Just months into his third term, State Rep. Joe Hackett (R., Delaware) is resigning, effective April 30. The announcement was made late Thursday.
Hackett - who before holding the seat had a 26-year career in law enforcement - said he is exploring plans to return to the Delaware County District Attorney's Office criminal division, according to the statement.
"Coming from a family of blue bloods - my grandfather, wife, father-in-law, two brothers-in-law, and three nephews - I've realized law enforcement is not just a career. It's a calling," Hackett said in the statement.
Republicans say Hackett's resignation came naturally, as he wants to return to a hands-on career he is passionate about. Democrats say the timing of the decision let Republicans hold onto a seat they gained a little more than four years ago.
Hackett's seat in the 161st District is highly competitive, both parties say, and has changed hands among Republicans and Democrats regularly in the last few decades.
"I find the timing odd, to say the least," said David Landau, chairman of the Delaware County Democratic Committee. "If he had been as restless as the news release says, it's something that he would have known last election."
In November 2014, Hackett defeated Leanne Krueger-Braneky, a Swarthmore businesswoman running for the first time.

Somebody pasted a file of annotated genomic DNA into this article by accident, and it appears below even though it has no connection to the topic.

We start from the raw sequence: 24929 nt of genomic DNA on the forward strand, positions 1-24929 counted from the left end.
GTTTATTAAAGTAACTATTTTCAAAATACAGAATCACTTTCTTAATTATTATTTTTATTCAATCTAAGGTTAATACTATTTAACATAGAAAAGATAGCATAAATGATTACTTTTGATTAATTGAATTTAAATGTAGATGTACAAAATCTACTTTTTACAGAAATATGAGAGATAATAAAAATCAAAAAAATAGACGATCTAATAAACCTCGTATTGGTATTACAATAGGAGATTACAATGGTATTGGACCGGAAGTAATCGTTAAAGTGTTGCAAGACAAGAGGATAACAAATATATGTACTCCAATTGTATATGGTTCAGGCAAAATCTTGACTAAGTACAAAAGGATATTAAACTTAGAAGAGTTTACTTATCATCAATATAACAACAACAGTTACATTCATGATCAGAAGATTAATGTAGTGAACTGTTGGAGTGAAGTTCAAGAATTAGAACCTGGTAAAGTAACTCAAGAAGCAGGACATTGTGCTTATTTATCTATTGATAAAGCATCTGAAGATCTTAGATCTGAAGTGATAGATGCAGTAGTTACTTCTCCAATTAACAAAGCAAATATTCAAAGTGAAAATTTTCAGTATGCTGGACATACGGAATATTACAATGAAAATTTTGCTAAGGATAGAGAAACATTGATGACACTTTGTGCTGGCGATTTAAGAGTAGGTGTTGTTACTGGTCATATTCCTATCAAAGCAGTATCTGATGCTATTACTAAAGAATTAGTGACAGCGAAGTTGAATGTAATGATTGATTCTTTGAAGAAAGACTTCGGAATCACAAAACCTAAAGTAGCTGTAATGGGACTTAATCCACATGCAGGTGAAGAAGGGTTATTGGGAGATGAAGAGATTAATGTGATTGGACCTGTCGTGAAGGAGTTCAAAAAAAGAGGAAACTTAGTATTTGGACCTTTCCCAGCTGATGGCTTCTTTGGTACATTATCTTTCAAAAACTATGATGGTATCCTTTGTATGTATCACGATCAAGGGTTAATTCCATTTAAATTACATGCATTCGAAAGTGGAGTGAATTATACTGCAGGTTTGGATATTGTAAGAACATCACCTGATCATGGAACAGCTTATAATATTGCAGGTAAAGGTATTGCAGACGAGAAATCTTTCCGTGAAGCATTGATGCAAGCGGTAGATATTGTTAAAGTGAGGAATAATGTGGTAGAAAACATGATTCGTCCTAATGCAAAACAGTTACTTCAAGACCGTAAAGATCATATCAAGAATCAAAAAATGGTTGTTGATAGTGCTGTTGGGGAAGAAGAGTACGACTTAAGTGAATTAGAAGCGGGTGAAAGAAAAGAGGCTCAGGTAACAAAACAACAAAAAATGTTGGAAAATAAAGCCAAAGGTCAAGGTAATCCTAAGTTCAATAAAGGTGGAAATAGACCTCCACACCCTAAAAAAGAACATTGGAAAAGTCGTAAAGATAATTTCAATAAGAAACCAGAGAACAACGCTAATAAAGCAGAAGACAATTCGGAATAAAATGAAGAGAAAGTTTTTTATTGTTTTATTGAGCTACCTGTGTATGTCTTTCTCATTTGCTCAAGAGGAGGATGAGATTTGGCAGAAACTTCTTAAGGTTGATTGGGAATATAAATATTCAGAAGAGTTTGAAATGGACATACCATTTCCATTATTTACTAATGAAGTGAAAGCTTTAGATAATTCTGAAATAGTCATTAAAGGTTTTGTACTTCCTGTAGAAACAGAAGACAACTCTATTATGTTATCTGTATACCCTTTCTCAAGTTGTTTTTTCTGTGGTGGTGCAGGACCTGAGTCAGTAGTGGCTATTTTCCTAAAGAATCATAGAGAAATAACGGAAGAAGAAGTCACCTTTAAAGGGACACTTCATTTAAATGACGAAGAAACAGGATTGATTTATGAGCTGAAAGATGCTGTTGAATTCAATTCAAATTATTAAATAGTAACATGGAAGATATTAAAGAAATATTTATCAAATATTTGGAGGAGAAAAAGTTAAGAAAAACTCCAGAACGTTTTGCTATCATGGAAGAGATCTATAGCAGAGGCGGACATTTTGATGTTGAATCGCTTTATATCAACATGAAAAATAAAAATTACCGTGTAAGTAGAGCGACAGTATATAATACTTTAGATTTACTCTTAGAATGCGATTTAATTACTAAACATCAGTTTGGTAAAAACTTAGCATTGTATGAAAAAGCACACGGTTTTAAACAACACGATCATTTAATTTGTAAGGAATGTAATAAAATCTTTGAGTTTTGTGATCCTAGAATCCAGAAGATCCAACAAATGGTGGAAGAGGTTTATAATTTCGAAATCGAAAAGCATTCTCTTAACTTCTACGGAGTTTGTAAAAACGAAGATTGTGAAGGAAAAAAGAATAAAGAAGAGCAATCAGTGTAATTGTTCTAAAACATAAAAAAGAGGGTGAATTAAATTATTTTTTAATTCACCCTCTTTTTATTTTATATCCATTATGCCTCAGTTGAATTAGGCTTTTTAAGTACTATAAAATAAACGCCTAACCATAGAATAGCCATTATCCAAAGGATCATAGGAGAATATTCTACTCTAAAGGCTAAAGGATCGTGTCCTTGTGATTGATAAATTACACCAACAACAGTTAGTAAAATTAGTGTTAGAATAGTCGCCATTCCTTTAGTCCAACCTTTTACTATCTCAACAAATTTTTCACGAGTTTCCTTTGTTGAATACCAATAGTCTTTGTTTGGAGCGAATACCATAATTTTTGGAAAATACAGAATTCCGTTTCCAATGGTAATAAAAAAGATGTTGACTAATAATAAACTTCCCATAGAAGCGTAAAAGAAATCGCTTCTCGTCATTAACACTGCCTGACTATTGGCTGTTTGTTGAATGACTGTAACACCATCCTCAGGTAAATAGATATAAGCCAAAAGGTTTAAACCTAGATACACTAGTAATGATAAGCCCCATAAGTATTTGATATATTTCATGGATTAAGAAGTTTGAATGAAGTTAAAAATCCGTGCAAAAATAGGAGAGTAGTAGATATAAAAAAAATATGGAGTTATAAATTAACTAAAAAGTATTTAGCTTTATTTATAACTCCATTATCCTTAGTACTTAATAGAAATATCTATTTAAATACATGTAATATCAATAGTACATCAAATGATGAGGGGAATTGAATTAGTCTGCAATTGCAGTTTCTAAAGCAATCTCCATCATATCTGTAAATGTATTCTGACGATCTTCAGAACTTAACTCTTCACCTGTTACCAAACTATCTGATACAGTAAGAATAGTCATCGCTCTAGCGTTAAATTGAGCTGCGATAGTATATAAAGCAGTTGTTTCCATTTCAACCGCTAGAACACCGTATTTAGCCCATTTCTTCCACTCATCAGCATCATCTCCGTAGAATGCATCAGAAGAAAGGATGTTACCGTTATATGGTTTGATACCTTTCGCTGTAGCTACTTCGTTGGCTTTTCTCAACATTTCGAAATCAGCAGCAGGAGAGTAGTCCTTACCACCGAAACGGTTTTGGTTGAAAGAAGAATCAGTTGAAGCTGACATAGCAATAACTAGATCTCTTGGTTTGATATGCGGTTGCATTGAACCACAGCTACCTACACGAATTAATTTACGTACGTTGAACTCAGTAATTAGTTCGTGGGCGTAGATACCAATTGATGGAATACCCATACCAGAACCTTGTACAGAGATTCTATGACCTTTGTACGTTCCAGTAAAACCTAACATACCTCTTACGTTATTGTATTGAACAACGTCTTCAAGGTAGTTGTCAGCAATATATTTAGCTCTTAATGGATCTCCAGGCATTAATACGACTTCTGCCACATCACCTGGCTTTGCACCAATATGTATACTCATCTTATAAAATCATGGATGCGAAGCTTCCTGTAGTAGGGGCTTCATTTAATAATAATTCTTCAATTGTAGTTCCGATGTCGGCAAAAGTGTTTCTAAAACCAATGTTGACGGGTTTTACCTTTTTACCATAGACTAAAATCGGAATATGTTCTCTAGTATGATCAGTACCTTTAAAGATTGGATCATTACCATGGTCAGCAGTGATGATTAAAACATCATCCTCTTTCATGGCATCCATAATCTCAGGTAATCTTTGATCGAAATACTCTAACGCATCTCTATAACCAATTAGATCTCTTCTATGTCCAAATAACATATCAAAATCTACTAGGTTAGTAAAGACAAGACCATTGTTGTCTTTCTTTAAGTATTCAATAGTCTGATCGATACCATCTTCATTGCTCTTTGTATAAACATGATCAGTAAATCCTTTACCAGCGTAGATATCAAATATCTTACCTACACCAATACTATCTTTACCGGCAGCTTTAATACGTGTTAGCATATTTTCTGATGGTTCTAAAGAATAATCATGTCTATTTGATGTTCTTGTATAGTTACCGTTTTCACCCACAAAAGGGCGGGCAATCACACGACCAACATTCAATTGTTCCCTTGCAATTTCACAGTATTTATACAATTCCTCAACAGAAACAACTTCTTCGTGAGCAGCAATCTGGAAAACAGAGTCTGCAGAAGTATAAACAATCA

"Now the timing is such that the Republicans get to dictate when and how we replace him," Landau said.
Under the Pennsylvania constitution, Speaker Mike Turzai (R., Alleghany) will designate the date of the special election. It cannot be held until at least 60 days after Hackett's resignation.
Special elections traditionally are expensive for counties and do not yield high turnout.
Nominations will be made by the parties, rather than through a primary, said Andrew Reilly, chairman of the county Republican Party. The winner will serve out Hackett's term.
Reilly said Hackett often talked about how he loved his job as a policeman.
"He loved representing the district," Reilly said. "But I don't think being in Harrisburg three or four days a week was something he enjoyed."
Hackett, a longtime resident of Ridley Township, is married and has two children. He could not be reached for further comment Friday.
He was first elected in 2010 with 53 percent of the vote. He initially bid for the seat in 2008, but lost to Bryan Lentz, who now works as an attorney.
Hackett served 20 years with the Ridley Township Police Department, where he rose to corporal.
He then was a detective with the district attorney's criminal investigation division and has been on a leave of absence, under the bargaining agreement, since 2010.